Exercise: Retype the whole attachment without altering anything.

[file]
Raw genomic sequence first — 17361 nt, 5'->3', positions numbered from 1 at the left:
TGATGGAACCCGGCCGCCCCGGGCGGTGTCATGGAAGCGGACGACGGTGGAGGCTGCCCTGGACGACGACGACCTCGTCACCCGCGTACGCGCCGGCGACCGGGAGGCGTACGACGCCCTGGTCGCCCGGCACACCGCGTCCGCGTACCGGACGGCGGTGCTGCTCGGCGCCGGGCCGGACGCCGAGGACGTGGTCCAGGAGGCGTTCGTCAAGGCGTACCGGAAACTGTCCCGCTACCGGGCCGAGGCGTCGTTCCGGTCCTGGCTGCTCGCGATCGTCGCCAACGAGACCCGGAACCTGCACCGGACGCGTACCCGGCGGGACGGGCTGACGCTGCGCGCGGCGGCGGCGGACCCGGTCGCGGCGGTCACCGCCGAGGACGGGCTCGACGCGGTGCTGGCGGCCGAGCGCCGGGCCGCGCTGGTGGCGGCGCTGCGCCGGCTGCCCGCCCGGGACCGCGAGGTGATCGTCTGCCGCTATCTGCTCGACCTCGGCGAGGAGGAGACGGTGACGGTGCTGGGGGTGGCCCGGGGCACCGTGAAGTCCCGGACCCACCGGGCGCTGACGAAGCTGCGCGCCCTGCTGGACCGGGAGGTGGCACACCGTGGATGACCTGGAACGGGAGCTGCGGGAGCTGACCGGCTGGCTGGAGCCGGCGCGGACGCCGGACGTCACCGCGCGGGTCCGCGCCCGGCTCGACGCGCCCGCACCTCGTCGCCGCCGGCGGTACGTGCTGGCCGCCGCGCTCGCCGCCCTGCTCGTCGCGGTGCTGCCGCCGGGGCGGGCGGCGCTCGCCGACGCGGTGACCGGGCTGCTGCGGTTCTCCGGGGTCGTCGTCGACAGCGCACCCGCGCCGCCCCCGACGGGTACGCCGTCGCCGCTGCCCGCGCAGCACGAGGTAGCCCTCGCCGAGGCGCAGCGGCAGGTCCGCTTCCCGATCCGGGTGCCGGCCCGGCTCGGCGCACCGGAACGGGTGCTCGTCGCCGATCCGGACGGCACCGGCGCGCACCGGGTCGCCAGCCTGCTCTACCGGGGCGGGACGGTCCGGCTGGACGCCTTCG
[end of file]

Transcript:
Raw genomic sequence first — 17361 nt, 5'->3', positions numbered from 1 at the left:
TGATGGAACCCGGCCGCCCCGGGCGGTGTCATGGAAGCGGACGACGGTGGAGGCTGCCCTGGACGACGACGACCTCGTCACCCGCGTACGCGCCGGCGACCGGGAGGCGTACGACGCCCTGGTCGCCCGGCACACCGCGTCCGCGTACCGGACGGCGGTGCTGCTCGGCGCCGGGCCGGACGCCGAGGACGTGGTCCAGGAGGCGTTCGTCAAGGCGTACCGGAAACTGTCCCGCTACCGGGCCGAGGCGTCGTTCCGGTCCTGGCTGCTCGCGATCGTCGCCAACGAGACCCGGAACCTGCACCGGACGCGTACCCGGCGGGACGGGCTGACGCTGCGCGCGGCGGCGGCGGACCCGGTCGCGGCGGTCACCGCCGAGGACGGGCTCGACGCGGTGCTGGCGGCCGAGCGCCGGGCCGCGCTGGTGGCGGCGCTGCGCCGGCTGCCCGCCCGGGACCGCGAGGTGATCGTCTGCCGCTATCTGCTCGACCTCGGCGAGGAGGAGACGGTGACGGTGCTGGGGGTGGCCCGGGGCACCGTGAAGTCCCGGACCCACCGGGCGCTGACGAAGCTGCGCGCCCTGCTGGACCGGGAGGTGGCACACCGTGGATGACCTGGAACGGGAGCTGCGGGAGCTGACCGGCTGGCTGGAGCCGGCGCGGACGCCGGACGTCACCGCGCGGGTCCGCGCCCGGCTCGACGCGCCCGCACCTCGTCGCCGCCGGCGGTACGTGCTGGCCGCCGCGCTCGCCGCCCTGCTCGTCGCGGTGCTGCCGCCGGGGCGGGCGGCGCTCGCCGACGCGGTGACCGGGCTGCTGCGGTTCTCCGGGGTCGTCGTCGACAGCGCACCCGCGCCGCCCCCGACGGGTACGCCGTCGCCGCTGCCCGCGCAGCACGAGGTAGCCCTCGCCGAGGCGCAGCGGCAGGTCCGCTTCCCGATCCGGGTGCCGGCCCGGCTCGGCGCACCGGAACGGGTGCTCGTCGCCGATCCGGACGGCACCGGCGCGCACCGGGTCGCCAGCCTGCTCTACCGGGGCGGGACGGTCCGGCTGGACGCCTTCG